On haircuts and possible hazing
On Jan. 6, Churchill wrestling coach Brandon Shapiro was fired and escorted by a school employee out of his alma mater, where the two-time state champion is in the athletic hall of fame and is considered by many to be a local hero.
After a parental complaint, a school investigation had determined that the buzzcuts he had given to at least two wrestlers on school grounds were a health and safety issue and a fireable offense.
On Friday, however, after a groundswell of public support for the dismissed coach, Churchill Principal Joan Benz announced that Shapiro, 25, would return to the program. Starting Monday, he will serve not as head coach but as a volunteer assistant.
"We appreciate your past support for the team," Benz wrote in an e-mail Friday afternoon to Churchill parents informing them of Shapiro's return and in apparent acknowledgment of their reinstatement efforts. "We are moving forward with typical Bulldog spirit."
Well, maybe not everyone. Parents of two of the three boys who got haircuts in the team room after practice Dec. 20 have serious misgivings about whether a coach has the right to clip students' hair without parental consent, and they question just how voluntary the buzzcuts really were.
The concerned parents say that Shapiro, who considered the haircuts a team-building exercise and a way to keep wrestlers' hair in compliance with the rules of the sport, used poor judgment that may have veered into hazing. They also refute key points of information that he provided in his formal statement to school authorities about the incident.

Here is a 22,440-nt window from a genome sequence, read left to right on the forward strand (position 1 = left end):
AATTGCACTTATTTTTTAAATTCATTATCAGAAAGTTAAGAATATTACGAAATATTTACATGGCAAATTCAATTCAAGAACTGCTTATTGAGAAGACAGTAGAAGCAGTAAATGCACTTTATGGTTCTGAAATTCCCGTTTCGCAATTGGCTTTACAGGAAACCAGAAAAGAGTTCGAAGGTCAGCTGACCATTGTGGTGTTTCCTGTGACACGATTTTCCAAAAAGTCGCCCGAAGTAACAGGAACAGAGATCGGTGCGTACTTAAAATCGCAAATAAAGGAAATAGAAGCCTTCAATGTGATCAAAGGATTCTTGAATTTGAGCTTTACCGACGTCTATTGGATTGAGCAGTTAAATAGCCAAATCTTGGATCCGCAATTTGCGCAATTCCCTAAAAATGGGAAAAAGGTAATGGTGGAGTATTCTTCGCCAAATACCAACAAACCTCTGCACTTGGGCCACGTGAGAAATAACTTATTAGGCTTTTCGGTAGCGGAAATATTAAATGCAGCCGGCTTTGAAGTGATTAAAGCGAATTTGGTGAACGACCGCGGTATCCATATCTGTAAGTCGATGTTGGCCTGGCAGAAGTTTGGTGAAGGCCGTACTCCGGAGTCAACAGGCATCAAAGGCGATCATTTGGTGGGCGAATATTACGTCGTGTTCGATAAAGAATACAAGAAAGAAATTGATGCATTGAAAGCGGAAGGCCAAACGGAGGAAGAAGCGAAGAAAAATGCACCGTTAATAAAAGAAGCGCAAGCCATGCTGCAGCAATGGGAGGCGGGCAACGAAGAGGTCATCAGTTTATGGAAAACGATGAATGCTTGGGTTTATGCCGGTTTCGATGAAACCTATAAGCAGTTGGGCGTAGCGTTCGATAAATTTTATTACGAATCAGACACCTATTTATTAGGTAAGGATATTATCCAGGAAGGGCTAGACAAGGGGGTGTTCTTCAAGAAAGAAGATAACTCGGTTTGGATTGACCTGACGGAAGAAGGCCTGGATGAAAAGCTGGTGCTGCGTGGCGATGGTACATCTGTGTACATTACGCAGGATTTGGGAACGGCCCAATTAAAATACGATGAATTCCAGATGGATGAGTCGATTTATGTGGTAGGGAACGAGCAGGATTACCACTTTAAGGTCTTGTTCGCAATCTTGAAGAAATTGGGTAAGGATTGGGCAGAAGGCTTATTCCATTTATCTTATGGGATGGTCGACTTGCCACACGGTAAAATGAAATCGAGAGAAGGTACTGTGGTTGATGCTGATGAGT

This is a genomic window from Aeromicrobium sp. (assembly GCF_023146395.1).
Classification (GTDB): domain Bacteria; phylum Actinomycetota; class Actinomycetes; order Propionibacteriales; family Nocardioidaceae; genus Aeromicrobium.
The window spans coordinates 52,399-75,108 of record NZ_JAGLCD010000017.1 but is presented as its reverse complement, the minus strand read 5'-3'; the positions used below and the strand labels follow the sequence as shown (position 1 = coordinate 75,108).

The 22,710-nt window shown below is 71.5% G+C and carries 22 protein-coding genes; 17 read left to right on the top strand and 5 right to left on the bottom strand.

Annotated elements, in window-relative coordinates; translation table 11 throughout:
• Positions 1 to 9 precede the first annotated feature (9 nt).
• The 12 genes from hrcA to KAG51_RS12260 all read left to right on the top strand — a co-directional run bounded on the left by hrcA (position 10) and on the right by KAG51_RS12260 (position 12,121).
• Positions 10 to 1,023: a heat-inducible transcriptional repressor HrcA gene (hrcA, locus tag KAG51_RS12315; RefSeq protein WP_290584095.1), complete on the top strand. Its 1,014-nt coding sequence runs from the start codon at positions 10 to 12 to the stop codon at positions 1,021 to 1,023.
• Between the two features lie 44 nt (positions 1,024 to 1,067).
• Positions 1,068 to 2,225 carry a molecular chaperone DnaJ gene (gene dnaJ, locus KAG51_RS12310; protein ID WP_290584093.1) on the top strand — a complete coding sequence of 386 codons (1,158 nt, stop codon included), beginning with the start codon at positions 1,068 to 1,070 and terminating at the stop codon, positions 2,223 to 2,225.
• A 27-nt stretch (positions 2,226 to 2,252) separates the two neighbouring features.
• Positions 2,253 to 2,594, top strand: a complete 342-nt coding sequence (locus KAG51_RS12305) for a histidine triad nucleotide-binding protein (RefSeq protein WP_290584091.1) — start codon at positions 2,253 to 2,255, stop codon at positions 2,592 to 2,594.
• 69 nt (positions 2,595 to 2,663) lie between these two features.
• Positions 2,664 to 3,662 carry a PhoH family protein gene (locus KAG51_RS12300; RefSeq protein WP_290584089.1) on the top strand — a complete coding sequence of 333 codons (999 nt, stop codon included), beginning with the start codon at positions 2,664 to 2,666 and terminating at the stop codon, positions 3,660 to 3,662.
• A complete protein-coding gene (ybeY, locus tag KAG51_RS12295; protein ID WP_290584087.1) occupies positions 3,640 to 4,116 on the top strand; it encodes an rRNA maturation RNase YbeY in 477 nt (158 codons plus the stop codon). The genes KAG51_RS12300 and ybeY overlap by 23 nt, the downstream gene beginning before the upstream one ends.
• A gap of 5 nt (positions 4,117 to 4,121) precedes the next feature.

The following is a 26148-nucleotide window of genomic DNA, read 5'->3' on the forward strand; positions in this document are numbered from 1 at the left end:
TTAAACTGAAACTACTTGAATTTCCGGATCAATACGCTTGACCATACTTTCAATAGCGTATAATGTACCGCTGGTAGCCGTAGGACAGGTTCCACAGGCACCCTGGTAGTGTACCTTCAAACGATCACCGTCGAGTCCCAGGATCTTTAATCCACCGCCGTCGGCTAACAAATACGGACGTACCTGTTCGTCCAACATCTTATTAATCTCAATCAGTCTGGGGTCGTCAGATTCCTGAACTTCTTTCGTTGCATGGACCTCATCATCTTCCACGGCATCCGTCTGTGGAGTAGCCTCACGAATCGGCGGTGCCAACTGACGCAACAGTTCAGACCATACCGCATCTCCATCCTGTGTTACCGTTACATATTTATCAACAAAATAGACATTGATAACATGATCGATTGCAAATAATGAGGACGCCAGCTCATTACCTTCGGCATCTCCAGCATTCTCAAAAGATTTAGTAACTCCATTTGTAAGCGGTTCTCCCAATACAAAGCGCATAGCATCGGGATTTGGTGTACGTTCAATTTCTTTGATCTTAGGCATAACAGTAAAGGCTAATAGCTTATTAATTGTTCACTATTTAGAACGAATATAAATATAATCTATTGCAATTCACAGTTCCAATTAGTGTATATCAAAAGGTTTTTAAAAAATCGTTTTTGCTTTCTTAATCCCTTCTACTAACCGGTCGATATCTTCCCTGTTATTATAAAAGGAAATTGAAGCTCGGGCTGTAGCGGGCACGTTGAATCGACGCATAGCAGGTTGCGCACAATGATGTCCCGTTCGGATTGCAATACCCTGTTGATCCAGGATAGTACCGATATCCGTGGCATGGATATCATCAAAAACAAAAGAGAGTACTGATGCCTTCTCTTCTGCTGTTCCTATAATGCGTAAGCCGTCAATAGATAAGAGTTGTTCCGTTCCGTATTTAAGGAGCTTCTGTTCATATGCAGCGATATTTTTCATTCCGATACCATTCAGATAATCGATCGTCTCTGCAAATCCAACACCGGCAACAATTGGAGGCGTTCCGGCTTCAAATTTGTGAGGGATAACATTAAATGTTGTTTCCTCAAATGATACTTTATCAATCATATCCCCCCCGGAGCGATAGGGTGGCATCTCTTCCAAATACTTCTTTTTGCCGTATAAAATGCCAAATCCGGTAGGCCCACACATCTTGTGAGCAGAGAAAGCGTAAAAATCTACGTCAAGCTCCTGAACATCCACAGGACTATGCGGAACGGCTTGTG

They also place little stock in the fact that two boys who received haircuts and several other wrestlers have signed statements saying that the incident was all in fun. (The third boy whose hair was cut has said in TV interviews that his clipping was voluntary.)
"If it's okay for him to be there at all, then why not reinstate him [as head coach]," said Mrs. Deaver, the mother of the boy, Wesley Deaver, who she said was wrapped or tied in the jump rope. Mrs. Deaver, who has been involved with the Churchill wrestling program for eight years, asked that her first name not be used. "And if it's not okay for him to be there, then why allow him to be there?"
Shapiro's many supporters, organized by Joe Sutton, who in addition to having two sons on the team employs Shapiro in his real estate business, say that a petition urging his reinstatement garnered 1,000 signatures in two days. They are hailing his return to the program, even with a lesser title, as delayed justice.
In interviews and e-mails, Churchill wrestling parents have referred to Shapiro as "awesome, loving" and "an idol" with "a winning attitude" and "a smart, ethical guy."
"[Now] I can start focusing on things that actually matter," said Shapiro, a first-year head coach who was to earn a stipend of a little more than $4,000. He was considered an "emergency coach" because he works outside the school system. "[Just] coaching the kids and finishing out the season as strong as we can and forgetting about this whole event."
In his statement submitted for the school investigation, Shapiro acknowledged that "in hindsight it was not smart to bring in a razor and cut a kid's hair" and that he "was acting irresponsibly." In an apology circulated to the wrestlers and their families around that same time, Shapiro called the haircuts "a bad decision" and "a mistake I deeply regret."